Home Boxing Interviews Ringnews24.com Talks With Lewis Byrne

Ringnews24.com Talks With Lewis Byrne

Lewis Byrne, former Guildford fighter turned BBBofC Associate and MC, talks with us about his life, career and his aspiration to form an Ex-Boxers Association for former boxers in his area as well as his views on the standing of boxing today.

What or who inspired you to become a fighter?
I started when I was about 12. I moved about when I was a kid. I was getting picked on and my dad sent me down a boxing club to toughen me up. I must have been in about 16 schools when I got to 12 (years old). My interest just basically carried on from there.

Did you enjoy training and what was your favourite aspect of it?
Well,I enjoyed sparring and later on in my career when I started working with John Edwards, who was my coach as a pro, I started enjoying the more technical stuff. It became more enjoyable. I hated running!

What venue would you say was the best you ever boxed in and why?
My favourite place in the whole world is the York Hall in Bethnal Green. When I was a kid I used to dream about boxing there. I boxed there quite a few times and I’ve been lucky to go back there as a spectator and a coach.

Can you tell us what caused you to finally call it a day in the ring?
Well, I had an eye problem and I saw various doctors and they advised me to give it up as a part of my eye was damaged beyond repair, and if I had carried on then I probably would have gone blind. It was very disappointing!

A lot of people would have called you a ‘journeyman’ but others say that term is disrespectful. What do you think about that?
I don’t think being called a journeyman is particularly disrespectful, but being called names like a “bum” is. The journeyman career is pretty established and there have been some good .fighters that have gone down that way such as Peter Buckley and Tony Booth.

I think there is a lack of British, homegrown journeymen. It seems to be predominantly Eastern Europeans. I would like to see more British boxers come through.

It’s known that you are still involved in boxing since you hung up the gloves. Can you tell us in what capacity you remain associated with it and what you have been doing?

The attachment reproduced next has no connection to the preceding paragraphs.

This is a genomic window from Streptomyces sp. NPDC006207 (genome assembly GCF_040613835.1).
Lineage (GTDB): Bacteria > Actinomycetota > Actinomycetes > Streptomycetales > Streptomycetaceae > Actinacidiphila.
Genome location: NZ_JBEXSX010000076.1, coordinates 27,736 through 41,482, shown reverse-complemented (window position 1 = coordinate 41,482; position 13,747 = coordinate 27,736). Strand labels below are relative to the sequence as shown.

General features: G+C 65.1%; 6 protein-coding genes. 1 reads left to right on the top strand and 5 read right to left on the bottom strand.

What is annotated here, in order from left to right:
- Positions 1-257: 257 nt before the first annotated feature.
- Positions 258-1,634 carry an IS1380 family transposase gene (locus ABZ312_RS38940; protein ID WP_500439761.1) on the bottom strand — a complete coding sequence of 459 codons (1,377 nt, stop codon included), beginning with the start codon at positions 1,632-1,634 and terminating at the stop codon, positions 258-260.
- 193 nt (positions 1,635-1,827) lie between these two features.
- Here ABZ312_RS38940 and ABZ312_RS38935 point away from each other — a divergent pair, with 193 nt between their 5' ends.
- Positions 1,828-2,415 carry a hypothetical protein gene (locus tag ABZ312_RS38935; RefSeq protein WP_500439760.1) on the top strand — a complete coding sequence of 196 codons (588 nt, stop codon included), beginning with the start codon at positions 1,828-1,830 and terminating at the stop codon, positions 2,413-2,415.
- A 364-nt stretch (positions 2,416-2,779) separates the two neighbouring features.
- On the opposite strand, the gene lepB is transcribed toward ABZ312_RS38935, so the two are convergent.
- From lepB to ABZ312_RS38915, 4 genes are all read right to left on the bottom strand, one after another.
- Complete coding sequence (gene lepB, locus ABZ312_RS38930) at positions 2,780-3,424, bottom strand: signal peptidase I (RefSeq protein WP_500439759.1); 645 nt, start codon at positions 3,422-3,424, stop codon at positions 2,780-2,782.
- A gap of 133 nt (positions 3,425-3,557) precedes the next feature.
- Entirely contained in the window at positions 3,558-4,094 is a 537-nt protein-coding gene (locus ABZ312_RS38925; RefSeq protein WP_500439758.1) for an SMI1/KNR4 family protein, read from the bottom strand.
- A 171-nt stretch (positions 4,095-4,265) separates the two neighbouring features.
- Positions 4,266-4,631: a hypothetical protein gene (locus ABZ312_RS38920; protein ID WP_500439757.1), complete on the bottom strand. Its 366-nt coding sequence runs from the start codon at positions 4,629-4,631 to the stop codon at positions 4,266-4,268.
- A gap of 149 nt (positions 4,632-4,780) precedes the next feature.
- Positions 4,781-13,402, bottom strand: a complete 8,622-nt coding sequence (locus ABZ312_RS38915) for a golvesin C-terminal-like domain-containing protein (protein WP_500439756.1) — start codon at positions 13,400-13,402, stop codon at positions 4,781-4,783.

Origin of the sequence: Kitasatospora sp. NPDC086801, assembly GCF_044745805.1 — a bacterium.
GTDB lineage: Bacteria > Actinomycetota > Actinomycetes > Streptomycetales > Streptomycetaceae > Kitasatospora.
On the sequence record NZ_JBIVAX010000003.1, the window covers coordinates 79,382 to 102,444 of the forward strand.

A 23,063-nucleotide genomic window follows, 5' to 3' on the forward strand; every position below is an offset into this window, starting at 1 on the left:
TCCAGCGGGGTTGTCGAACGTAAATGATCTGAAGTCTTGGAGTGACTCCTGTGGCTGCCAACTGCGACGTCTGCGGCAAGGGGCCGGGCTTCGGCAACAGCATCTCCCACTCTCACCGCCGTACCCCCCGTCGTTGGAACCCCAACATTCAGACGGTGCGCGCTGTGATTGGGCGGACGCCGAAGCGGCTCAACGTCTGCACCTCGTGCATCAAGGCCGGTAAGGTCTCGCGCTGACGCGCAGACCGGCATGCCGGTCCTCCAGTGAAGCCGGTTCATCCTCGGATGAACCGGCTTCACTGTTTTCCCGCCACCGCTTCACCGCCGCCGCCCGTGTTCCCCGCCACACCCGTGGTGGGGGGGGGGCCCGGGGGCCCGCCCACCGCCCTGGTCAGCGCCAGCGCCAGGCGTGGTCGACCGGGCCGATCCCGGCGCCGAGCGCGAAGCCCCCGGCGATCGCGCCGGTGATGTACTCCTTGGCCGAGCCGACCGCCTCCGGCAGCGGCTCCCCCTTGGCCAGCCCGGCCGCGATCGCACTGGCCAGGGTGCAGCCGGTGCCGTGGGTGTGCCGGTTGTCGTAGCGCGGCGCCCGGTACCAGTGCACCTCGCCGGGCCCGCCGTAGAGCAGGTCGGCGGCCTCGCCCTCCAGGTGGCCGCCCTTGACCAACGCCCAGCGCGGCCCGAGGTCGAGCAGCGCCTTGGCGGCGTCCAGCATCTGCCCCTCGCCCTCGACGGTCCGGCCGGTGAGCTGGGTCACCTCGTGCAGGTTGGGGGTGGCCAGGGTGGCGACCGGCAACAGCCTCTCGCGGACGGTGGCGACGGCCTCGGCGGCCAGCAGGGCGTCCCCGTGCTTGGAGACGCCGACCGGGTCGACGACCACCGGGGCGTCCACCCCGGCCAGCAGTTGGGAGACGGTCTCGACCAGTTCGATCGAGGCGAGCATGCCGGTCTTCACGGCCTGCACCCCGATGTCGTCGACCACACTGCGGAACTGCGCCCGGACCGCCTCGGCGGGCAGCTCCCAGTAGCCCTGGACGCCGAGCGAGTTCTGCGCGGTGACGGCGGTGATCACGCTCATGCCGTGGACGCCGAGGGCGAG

I started out as a coach but I realised that I didn’t have enough time to dedicate to the fighters .I was training, so I was luckily still with Guildford City gym with John Edwards and carried on with that club who took over the boys I had. I became an official with the British Boxing Board of Control, first as an Inspector and now as a timekeeper. I am now a vice chairman of the Guildford City boxing club, which is an honour.

I am starting out as an MC for amateur boxing and I am involved with the Ex-Boxers Association which I think is fantastic. I don’t think enough boxers use the Ex-Boxers Association. They have meetings once a month and there are boxers from the 1960’s and 1970’s that go as well as some from more recent times. It’s good to meet up with like-minded people and you have something in common. It’s brilliant!

There are more in other areas such as in London and I’m looking to start one in my own area which is Surrey.

You have announced that you want to form a Ex-Boxers Association in the Berkshire area. Can you tell us what your objectives will be?

I want to create a monthly meeting with all ex-boxers in Surrey and Berkshire. The closest one to me right now is in London. There are many boxers that find it difficult to travel into London. Surrey has a lot of boxing history, so the aim of it is to reach out to ex fighters who are not in contact with other fighters and bring them into a group where they feel they will belong. When I went to the one in London I felt like I belonged, so I would like to carry that on.